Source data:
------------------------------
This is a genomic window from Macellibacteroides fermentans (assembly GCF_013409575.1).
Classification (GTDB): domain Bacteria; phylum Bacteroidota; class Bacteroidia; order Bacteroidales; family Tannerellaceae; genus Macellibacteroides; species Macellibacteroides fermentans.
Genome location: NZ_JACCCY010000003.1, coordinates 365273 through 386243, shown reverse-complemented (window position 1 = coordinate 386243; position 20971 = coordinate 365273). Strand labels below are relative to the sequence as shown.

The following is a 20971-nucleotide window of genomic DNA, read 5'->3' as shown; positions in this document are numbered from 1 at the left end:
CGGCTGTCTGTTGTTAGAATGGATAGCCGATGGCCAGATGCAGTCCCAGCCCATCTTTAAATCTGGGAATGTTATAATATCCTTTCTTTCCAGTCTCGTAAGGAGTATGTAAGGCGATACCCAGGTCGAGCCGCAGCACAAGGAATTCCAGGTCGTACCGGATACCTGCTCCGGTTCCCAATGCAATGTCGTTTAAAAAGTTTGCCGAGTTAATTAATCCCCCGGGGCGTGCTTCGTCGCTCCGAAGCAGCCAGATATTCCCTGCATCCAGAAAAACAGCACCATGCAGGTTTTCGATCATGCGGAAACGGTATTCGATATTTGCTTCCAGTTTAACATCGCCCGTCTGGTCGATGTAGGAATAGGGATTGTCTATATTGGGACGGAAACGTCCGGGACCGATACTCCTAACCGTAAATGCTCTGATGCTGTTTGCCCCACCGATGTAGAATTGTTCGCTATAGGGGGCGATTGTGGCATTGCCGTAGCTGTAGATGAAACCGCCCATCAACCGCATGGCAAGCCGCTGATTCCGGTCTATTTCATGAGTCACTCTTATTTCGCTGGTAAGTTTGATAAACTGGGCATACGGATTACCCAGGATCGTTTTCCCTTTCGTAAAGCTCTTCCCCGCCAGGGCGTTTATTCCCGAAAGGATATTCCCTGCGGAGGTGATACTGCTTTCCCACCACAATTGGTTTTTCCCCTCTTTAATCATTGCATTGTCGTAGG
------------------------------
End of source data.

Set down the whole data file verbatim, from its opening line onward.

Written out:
This is a genomic window from Macellibacteroides fermentans (assembly GCF_013409575.1).
Classification (GTDB): domain Bacteria; phylum Bacteroidota; class Bacteroidia; order Bacteroidales; family Tannerellaceae; genus Macellibacteroides; species Macellibacteroides fermentans.
Genome location: NZ_JACCCY010000003.1, coordinates 365273 through 386243, shown reverse-complemented (window position 1 = coordinate 386243; position 20971 = coordinate 365273). Strand labels below are relative to the sequence as shown.

The following is a 20971-nucleotide window of genomic DNA, read 5'->3' as shown; positions in this document are numbered from 1 at the left end:
CGGCTGTCTGTTGTTAGAATGGATAGCCGATGGCCAGATGCAGTCCCAGCCCATCTTTAAATCTGGGAATGTTATAATATCCTTTCTTTCCAGTCTCGTAAGGAGTATGTAAGGCGATACCCAGGTCGAGCCGCAGCACAAGGAATTCCAGGTCGTACCGGATACCTGCTCCGGTTCCCAATGCAATGTCGTTTAAAAAGTTTGCCGAGTTAATTAATCCCCCGGGGCGTGCTTCGTCGCTCCGAAGCAGCCAGATATTCCCTGCATCCAGAAAAACAGCACCATGCAGGTTTTCGATCATGCGGAAACGGTATTCGATATTTGCTTCCAGTTTAACATCGCCCGTCTGGTCGATGTAGGAATAGGGATTGTCTATATTGGGACGGAAACGTCCGGGACCGATACTCCTAACCGTAAATGCTCTGATGCTGTTTGCCCCACCGATGTAGAATTGTTCGCTATAGGGGGCGATTGTGGCATTGCCGTAGCTGTAGATGAAACCGCCCATCAACCGCATGGCAAGCCGCTGATTCCGGTCTATTTCATGAGTCACTCTTATTTCGCTGGTAAGTTTGATAAACTGGGCATACGGATTACCCAGGATCGTTTTCCCTTTCGTAAAGCTCTTCCCCGCCAGGGCGTTTATTCCCGAAAGGATATTCCCTGCGGAGGTGATACTGCTTTCCCACCACAATTGGTTTTTCCCCTCTTTAATCATTGCATTGTCGTAGG